As the US sat on the sidelines, other major players – especially the European Union (EU) and the UK – have marched forwards in negotiating free trade agreements with key partners in the region. Meanwhile, regional integration in Asia-Pacific has advanced.

The Regional Comprehensive Economic Partnership (RCEP) – a trade deal between 15 Asia-Pacific nations including China struck in late 2020 – and the Comprehensive and Progressive Agreement for Trans-Pacific Partnership (CPTPP) – an agreement between 11 countries following the US withdrawal from the more ambitious Trans-Pacific Partnership (TPP) – are the two biggest elements of the new Asia-Pacific trade architecture, and the US is part of neither.…  Seguir leyendo »

Billboard in Berlin warns people to acknowledge all the challenges posed by global warming. Photo by JOHN MACDOUGALL/AFP via Getty Images.

Trade policy has long included reassuring references to appease environmentalists, such as including sustainable development in the preamble to the Marrakesh Declaration of the World Trade Organization (WTO) and in provisions related to domestic environmental protection and conservation, as well as largely respecting global environmental norms, national policies and processes — especially those demonstrating a consistency of intent and commitment.

But this uneasy peace is likely to be tested sharply by fast-evolving climate policies, with a growing number of jurisdictions setting target dates to become carbon-neutral, using carbon taxes and other market-based measures as well as regulations, standards, and subsidies to get there.…  Seguir leyendo »

US president Donald Trump at the World Economic Forum in Davos, Switzerland, on January 22, 2020. Photo by JIM WATSON/AFP via Getty Images.

The emergence of a multipolar global economy in which the US is no longer the main engine of growth has boosted the role of economic diplomacy, the setting of foreign economic policy. While the EU remains the world’s biggest economic bloc and the US is still an economic powerhouse, it is Asia – China in particular – which has created hundreds of millions of new middle-class consumers, helping to drive global economic growth.

This shift has ignited an era of competition between the US and China and, by implication, a debate about the merits of different political and legal systems. The difficulty for the rest of the world is how best to navigate this highly polarized climate – in recent history, only the Cold War comes close to having matched the adversarial dynamics of such a divided international community.…  Seguir leyendo »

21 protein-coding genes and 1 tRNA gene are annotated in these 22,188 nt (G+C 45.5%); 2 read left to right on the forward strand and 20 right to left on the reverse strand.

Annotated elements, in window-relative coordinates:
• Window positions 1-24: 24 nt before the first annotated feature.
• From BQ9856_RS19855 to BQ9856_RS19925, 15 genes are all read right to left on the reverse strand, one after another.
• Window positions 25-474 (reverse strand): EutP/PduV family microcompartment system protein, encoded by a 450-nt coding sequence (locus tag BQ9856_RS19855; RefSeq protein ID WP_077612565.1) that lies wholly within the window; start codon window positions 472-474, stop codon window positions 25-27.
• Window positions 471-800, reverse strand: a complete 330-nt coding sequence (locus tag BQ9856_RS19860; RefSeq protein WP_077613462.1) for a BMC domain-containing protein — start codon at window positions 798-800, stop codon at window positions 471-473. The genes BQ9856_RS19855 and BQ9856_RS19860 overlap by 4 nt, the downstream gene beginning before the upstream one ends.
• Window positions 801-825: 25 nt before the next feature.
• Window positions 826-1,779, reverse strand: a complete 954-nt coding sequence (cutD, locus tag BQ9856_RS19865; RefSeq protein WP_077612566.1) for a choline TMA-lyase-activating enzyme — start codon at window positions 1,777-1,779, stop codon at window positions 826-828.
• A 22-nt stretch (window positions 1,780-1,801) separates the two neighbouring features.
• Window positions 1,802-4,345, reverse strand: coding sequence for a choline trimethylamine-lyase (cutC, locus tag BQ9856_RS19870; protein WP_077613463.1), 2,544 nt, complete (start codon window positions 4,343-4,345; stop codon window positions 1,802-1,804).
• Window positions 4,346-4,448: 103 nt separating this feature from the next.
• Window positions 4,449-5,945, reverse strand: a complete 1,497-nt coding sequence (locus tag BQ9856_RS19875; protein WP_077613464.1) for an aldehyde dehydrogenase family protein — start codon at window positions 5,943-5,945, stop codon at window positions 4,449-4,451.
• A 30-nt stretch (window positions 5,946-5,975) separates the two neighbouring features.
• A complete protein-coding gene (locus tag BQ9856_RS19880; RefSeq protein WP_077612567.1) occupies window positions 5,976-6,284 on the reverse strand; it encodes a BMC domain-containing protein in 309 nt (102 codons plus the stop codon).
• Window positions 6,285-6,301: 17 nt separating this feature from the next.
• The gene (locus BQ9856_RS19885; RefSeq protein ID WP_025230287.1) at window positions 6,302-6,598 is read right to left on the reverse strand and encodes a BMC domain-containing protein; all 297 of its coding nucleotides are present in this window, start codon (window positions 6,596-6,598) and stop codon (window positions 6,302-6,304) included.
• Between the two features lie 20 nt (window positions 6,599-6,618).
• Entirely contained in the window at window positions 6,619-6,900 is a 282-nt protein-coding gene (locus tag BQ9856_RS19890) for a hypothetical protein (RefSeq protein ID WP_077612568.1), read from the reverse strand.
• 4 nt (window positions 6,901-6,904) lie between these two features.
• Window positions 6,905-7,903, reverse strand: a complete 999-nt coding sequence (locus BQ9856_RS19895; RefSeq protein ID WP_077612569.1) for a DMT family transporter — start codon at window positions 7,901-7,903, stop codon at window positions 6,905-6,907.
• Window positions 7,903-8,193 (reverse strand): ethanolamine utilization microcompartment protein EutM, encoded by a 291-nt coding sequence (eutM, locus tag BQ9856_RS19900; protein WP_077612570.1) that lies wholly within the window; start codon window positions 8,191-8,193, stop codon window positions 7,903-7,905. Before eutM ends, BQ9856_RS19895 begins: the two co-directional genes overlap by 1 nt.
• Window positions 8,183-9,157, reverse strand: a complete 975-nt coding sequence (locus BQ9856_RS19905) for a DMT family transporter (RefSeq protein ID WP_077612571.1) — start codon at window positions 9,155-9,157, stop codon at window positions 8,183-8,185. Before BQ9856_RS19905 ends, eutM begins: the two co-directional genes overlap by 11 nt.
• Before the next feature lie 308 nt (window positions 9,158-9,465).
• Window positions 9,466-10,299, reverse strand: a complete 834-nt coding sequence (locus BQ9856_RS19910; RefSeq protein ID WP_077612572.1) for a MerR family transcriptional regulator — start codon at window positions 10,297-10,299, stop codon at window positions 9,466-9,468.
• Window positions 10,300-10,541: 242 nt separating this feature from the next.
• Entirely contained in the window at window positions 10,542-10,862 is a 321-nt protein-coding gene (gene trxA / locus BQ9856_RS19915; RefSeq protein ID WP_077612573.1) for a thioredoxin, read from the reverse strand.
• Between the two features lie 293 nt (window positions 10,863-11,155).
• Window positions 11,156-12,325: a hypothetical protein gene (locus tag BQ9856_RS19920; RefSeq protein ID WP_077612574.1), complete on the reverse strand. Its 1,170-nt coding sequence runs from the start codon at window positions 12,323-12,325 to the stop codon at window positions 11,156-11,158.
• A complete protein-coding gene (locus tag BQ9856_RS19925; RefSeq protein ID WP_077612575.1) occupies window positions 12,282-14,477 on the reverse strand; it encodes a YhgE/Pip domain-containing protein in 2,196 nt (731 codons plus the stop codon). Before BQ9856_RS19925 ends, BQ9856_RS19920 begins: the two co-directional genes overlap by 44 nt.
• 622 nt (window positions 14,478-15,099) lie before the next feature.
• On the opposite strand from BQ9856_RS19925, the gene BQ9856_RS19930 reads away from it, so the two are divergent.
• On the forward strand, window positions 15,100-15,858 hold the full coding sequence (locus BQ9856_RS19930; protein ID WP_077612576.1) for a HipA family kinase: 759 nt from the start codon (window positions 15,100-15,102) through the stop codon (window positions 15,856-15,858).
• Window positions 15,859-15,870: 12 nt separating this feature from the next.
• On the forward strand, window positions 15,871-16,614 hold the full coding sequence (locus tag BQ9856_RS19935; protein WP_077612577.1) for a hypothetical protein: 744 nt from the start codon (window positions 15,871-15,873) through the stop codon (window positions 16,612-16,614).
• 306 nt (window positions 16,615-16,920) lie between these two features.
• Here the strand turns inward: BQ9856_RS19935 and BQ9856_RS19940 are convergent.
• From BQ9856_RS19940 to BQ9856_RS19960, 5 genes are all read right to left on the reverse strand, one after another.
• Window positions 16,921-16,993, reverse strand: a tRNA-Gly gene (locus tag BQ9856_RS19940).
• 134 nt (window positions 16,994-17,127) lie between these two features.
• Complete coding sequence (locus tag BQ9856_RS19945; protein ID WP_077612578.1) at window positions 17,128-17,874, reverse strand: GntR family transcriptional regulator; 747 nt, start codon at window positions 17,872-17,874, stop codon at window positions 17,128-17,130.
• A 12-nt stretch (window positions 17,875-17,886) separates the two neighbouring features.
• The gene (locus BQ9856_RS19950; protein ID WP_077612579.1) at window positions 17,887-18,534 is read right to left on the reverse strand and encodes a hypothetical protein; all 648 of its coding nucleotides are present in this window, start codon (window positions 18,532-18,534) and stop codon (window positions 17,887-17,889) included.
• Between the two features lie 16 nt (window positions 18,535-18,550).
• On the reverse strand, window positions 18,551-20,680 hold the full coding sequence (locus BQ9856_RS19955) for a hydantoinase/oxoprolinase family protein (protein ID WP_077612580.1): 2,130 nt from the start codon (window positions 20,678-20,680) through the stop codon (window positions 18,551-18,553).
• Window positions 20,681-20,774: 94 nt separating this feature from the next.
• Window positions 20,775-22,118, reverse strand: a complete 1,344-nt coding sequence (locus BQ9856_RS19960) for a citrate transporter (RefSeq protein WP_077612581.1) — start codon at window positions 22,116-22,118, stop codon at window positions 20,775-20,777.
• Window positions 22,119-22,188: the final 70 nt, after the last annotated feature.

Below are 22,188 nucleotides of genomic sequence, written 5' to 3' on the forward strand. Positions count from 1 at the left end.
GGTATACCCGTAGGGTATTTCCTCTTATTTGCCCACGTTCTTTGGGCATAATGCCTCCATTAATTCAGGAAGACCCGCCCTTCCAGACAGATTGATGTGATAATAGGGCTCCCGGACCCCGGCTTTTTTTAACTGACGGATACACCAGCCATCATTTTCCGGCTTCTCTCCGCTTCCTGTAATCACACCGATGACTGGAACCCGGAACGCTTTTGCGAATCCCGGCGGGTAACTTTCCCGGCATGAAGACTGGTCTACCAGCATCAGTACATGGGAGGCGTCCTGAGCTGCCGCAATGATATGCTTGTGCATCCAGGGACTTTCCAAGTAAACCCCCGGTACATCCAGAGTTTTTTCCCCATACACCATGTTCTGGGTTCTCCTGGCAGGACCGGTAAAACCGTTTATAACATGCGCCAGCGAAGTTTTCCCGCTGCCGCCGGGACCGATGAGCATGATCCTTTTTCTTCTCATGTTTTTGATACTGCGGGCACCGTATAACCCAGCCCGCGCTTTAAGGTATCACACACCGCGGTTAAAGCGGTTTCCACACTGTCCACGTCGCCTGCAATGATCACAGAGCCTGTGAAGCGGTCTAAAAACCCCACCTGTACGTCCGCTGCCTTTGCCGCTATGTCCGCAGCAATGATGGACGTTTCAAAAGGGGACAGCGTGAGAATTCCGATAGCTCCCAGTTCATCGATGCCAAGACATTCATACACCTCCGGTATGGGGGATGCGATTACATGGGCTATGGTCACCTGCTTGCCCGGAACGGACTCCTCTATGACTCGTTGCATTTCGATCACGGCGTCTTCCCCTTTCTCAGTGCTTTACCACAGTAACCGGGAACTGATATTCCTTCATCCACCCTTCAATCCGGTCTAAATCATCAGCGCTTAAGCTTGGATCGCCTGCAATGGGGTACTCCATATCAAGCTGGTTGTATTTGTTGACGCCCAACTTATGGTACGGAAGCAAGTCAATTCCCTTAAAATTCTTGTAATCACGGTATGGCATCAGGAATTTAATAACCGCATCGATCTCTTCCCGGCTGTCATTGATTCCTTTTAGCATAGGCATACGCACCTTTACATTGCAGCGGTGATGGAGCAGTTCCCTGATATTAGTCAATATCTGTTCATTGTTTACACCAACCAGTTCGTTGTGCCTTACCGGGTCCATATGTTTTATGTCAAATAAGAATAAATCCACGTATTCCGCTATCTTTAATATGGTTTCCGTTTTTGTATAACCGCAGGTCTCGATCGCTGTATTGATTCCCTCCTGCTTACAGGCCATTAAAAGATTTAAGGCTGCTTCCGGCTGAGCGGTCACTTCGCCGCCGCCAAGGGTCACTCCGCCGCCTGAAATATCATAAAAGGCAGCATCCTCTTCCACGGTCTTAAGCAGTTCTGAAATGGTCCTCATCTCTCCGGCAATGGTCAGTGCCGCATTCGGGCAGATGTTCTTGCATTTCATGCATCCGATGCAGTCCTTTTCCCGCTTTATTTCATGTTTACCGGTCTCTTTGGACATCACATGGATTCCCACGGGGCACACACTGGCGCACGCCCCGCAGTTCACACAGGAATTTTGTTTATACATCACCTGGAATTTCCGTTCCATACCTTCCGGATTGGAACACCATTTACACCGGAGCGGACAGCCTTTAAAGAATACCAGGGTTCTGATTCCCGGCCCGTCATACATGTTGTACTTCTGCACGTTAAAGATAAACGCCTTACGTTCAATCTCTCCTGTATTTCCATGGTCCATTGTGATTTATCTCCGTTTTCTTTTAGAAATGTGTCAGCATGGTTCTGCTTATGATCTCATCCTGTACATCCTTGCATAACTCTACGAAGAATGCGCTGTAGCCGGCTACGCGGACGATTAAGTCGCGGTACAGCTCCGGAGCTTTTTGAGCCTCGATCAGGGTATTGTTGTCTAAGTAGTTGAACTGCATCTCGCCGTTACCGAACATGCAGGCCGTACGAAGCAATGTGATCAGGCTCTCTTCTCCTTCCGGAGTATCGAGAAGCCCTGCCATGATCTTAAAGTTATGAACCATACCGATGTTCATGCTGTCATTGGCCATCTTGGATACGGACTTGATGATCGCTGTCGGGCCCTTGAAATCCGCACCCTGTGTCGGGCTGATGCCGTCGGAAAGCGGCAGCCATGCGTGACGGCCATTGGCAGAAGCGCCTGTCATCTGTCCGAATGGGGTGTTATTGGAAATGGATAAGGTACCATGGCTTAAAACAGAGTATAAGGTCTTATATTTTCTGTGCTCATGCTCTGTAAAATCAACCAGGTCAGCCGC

Garment workers hold stickers bearing US$177 during a demonstration to demand an increase of their minimum salary in Phnom Penh, Cambodia. Photo by Omar Havana/Getty Images.

Trade policy is a blunt instrument for realizing human rights. Although many trade agreements now include commitments on human rights-related issues - particularly labour rights - not everyone agrees that linking trade to compliance with human rights norms is appropriate, let alone effective.

Sceptics point out that such provisions may become an excuse for interference or ‘disguised protectionism’ and admittedly anyone would be hard-pressed to identify many concrete improvements which can be directly attributed to social and human rights clauses in trade agreements.

This lack of discernible impact has a lot to do with weak monitoring and enforcement. A more fundamental problem is the tendency of trading partners to gloss over – both in the way that commitments are framed and in subsequent monitoring efforts – significant implementation gaps between the standards states sign up to, and the reality.…  Seguir leyendo »